ByJohn Mullin CSNChicago.com Bears Insider
Even if NFL owners and players do reach an agreement that lets training camp go off on schedule, the players will go to camp without any of the organized team activities or offseason strength and conditioning programs that have been parts of their annual routines every year since they came into the league.
They’ve worn throwback jerseys. This’ll be their first “throwback” offseason when it’s all finished.
Most players (ideally all of them, but when has that happened?) have been working out on their own. But not the way it was once done. And in the past, the Bears have run their strength and conditioning work from Halas Hall. Not in the time of lockout, however.
“I went down to the Irving Park YMCA and worked out,” said Doug Buffone, a 14-year Bears linebacker spanning the times of Gale Sayers, Dick Butkus, Walter Payton and others. “There was never a specific place to go work out, but some of us would go to the Y, lift weights, run and play basketball.
“For me, after a couple weeks at the Irving Park Y, my socks were getting a little raunchy. And if you got a clean towel, you were way ahead of the game. Having that place to go is more important, to me, than even the OTAs themselves.”
Training camp now is the time of rounding into football shape and final installations of offensive, defensive and special-teams schemes in conditions. It wasn’t always.
Training camp started traditionally the 5th of July for most teams. It was roughly six weeks of camp and six exhibition games.
“Guys came in there in horrible shape,” said running back Mike Adamle, a veteran of seasons with Kansas City, the New York Jets and Bears. “Training wasn’t meant for camaraderie but literally to get guys in shape. Guys went home in the offseason to where they lived and you never saw them until training camp. And camps were nasty.”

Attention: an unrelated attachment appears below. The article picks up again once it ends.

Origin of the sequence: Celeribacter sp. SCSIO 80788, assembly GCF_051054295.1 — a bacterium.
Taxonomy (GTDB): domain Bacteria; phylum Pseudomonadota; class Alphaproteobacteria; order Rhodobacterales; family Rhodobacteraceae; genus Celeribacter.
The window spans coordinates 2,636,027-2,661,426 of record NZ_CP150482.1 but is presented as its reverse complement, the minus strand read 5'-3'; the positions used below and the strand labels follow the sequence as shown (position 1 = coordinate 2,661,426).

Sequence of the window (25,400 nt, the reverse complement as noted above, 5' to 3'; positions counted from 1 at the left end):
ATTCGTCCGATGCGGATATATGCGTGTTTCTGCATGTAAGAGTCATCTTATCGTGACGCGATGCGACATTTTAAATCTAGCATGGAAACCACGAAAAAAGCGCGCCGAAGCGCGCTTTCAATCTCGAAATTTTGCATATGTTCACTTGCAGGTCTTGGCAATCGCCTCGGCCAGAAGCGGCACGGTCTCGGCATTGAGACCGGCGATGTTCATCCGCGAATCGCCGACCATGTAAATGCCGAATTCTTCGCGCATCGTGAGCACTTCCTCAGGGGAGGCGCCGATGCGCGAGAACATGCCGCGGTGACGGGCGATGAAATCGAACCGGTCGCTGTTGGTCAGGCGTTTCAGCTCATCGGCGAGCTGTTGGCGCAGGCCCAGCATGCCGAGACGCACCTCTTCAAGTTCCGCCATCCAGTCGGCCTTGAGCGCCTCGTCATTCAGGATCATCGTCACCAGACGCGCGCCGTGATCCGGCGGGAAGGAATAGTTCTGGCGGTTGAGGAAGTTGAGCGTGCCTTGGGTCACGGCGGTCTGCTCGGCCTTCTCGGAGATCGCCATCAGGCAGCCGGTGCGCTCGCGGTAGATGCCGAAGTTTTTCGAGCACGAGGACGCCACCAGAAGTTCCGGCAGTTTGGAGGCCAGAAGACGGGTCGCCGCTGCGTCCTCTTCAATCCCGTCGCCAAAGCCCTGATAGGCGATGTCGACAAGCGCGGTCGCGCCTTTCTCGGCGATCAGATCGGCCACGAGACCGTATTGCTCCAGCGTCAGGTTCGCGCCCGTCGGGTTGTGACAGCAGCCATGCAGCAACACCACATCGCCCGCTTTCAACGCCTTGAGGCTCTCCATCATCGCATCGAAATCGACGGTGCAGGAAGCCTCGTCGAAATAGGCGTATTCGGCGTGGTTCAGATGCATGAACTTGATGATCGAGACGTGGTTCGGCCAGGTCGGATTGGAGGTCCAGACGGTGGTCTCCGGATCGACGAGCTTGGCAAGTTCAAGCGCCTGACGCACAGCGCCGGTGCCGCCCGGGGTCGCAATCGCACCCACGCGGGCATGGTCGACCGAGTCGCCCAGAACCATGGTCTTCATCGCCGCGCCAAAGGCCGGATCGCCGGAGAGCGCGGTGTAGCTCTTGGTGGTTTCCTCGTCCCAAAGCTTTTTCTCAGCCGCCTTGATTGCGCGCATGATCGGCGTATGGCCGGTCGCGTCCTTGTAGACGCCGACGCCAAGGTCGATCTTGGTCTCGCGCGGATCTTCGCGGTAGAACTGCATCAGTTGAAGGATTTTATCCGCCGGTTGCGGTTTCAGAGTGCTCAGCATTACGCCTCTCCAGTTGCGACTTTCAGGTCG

Camps were nasty by design, to pound players into shape. The camps were longer and two-a-day practices with pads were a standard.
People didn’t know all that much about hydration,” Adamle said. “The whole thing was to make it tough, to not have water. You had a lot of salt tablets. Guys would drop out all over the place. If people saw that today, they’d be like Teddy Roosevelt and talk about banning football.”
Any current players who have let themselves go in the weight room will have the opportunity to experience a “throwback” camp of their own. Players before the time of strength training, driven in no small part by legendary strength coach and Olympic weightlifter Clyde Emrich of the Bears, specifically did not report in strength shape.
“Clyde was the guy who really encouraged working out,” Buffone said. “When I first got up there, the veterans, the older guys, they’d call you ‘milk muscles.’ They didn’t believe in that, more in having a beer and whatever. Clyde really changed that.”
Change or else
So did other organizations.
“Prior to me being there, I heard all the stories about guys coming in with the golf clubs and all that,” Buffone said. “It was a different ball game. That was training camp: to get in shape.
“It started to change and I really saw that change in my second or third year. We went down and played Kansas City, came out in shoulder pads and helmets. They came out in just T-shirts.
“I looked at Butkus and said, ‘We’re [in trouble]. I never saw guys that big. Kansas City was one of the teams that started that weight training. Plus they’d just lost the Super Bowl so they were pissed and took it out on us [66-24].
“All the guys figured out right then that they better start working out.”